I feel that I’ve become through having adopted children I feel like I’ve had to work extra hard at being a parent, but I feel I’ve had the chance to really try out lots of different things. I have had to do all kind of things to support them. I have had to go into school with them every day sometimes, and sit with them, you know, whereas another parent might just drop their child off. Because my children are so scared about who’s going to come and pick them up at the end of the day, that you know. 
 
All those kind of things you have to kind of work extra hard at. But I think perhaps then, this is occurring to me as I am saying it to you, you have wanted to be that mother so much that you will go to those lengths to do it, because you really want to be the absolute perfect… I wanted to a perfect mother.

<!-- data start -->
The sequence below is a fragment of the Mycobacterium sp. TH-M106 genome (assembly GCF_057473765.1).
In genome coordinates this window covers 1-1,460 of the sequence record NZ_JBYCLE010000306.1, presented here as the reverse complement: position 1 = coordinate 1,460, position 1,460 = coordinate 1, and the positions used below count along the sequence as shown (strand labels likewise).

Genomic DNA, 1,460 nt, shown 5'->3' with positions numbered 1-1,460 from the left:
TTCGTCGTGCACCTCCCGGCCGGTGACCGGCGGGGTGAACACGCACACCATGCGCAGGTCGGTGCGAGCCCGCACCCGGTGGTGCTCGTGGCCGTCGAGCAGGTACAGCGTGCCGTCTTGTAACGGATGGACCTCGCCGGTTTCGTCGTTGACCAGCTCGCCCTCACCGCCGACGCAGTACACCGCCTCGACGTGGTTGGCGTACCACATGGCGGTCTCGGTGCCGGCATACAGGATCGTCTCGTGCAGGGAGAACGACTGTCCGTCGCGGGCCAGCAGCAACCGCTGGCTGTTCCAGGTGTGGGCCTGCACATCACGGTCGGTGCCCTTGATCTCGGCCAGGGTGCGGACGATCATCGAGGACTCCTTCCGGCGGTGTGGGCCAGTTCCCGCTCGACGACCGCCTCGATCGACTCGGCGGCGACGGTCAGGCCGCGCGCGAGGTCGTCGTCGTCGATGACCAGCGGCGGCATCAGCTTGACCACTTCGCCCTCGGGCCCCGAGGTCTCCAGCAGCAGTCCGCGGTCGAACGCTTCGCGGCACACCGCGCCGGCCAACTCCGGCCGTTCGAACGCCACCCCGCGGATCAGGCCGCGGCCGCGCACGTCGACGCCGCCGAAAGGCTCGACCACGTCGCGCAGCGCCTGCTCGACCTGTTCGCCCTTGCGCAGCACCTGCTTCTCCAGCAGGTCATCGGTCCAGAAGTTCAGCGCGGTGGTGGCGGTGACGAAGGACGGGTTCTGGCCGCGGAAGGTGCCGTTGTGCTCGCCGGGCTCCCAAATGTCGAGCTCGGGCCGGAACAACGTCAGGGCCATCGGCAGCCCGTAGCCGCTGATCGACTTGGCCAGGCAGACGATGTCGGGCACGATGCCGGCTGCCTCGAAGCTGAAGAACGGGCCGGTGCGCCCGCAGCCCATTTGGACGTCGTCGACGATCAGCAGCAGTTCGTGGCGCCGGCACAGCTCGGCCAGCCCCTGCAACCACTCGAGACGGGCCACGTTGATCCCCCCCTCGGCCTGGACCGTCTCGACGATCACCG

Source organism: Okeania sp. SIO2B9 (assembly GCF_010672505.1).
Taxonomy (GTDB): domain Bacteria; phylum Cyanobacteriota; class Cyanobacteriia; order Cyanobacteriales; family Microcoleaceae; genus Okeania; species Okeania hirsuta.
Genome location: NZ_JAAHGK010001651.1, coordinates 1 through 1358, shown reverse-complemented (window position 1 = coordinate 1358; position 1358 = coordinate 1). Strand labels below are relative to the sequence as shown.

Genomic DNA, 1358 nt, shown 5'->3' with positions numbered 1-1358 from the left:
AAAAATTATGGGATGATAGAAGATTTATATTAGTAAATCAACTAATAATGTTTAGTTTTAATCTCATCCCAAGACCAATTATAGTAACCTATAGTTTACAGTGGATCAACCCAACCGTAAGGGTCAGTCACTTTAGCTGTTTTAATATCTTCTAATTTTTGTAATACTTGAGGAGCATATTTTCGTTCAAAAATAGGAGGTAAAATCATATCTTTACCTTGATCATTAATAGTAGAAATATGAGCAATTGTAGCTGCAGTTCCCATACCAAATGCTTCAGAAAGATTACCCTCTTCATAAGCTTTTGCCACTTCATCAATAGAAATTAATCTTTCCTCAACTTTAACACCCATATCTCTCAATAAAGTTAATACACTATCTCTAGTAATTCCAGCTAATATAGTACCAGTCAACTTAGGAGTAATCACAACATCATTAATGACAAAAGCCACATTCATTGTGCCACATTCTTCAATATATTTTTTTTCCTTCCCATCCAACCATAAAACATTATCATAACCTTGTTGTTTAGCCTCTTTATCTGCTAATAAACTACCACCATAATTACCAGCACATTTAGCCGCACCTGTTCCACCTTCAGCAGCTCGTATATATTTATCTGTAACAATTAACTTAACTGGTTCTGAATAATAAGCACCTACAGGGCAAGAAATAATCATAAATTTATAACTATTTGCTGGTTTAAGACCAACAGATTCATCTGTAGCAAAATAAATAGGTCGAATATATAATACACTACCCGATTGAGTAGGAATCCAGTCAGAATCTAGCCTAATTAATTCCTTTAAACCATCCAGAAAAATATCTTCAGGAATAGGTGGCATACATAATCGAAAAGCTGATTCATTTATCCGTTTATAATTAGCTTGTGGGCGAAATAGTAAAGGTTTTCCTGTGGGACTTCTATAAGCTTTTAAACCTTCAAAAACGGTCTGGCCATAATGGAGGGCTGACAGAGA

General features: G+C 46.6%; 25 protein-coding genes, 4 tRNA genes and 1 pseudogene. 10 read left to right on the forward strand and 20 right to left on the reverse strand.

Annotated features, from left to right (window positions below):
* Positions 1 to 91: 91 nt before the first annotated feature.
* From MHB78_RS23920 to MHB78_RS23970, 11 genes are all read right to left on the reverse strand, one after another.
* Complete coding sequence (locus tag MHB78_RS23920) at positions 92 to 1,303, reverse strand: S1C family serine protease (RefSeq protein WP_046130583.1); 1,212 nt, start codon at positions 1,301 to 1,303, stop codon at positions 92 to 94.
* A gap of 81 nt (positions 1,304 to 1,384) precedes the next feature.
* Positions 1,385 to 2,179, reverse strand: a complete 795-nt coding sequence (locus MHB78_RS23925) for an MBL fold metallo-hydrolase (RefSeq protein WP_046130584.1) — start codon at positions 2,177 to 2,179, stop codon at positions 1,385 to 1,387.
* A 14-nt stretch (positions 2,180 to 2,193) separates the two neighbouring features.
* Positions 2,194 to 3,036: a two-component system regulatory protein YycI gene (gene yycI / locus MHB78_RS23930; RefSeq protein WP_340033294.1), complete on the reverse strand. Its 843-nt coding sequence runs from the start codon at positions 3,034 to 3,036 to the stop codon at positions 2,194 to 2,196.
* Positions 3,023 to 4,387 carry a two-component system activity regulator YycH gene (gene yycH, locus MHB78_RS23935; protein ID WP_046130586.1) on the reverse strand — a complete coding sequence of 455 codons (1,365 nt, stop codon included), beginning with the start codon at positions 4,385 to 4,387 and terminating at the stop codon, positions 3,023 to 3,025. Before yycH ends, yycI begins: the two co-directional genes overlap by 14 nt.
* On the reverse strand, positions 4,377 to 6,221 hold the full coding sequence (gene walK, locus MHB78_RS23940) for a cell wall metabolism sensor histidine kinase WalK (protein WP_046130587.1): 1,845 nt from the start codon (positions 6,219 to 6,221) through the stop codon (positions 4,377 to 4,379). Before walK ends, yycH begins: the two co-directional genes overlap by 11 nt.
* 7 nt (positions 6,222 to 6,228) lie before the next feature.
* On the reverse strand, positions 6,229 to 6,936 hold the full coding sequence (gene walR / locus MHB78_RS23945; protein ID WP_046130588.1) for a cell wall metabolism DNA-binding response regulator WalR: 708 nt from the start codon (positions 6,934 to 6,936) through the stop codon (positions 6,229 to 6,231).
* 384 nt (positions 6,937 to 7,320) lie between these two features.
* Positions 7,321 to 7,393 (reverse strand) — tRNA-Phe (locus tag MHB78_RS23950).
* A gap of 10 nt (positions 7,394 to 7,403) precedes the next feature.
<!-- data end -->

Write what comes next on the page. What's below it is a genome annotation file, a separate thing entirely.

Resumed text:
So I think it probably has actually. Because you are so grateful in the end that you got the chance to be a mother that you will do an awful lot.
 
I did beat myself up a lot about being a perfect mother, because I couldn’t handle the girls at first how I thought I would be handle them. And you realise that you are not as patient as you thought you were or that you want. And I used to think at school I can be infinitely patient in a classroom, but here with the children I can lose my temper really quickly and it comes as quite a shock to you, because you want to be, and especially to these children that have had a rough time of it, but I have learnt, you know, that is not what it is about. And I have learnt to say to the girls, you know, nobody is perfect. I make my mistakes I am sorry I did that wrong or whatever.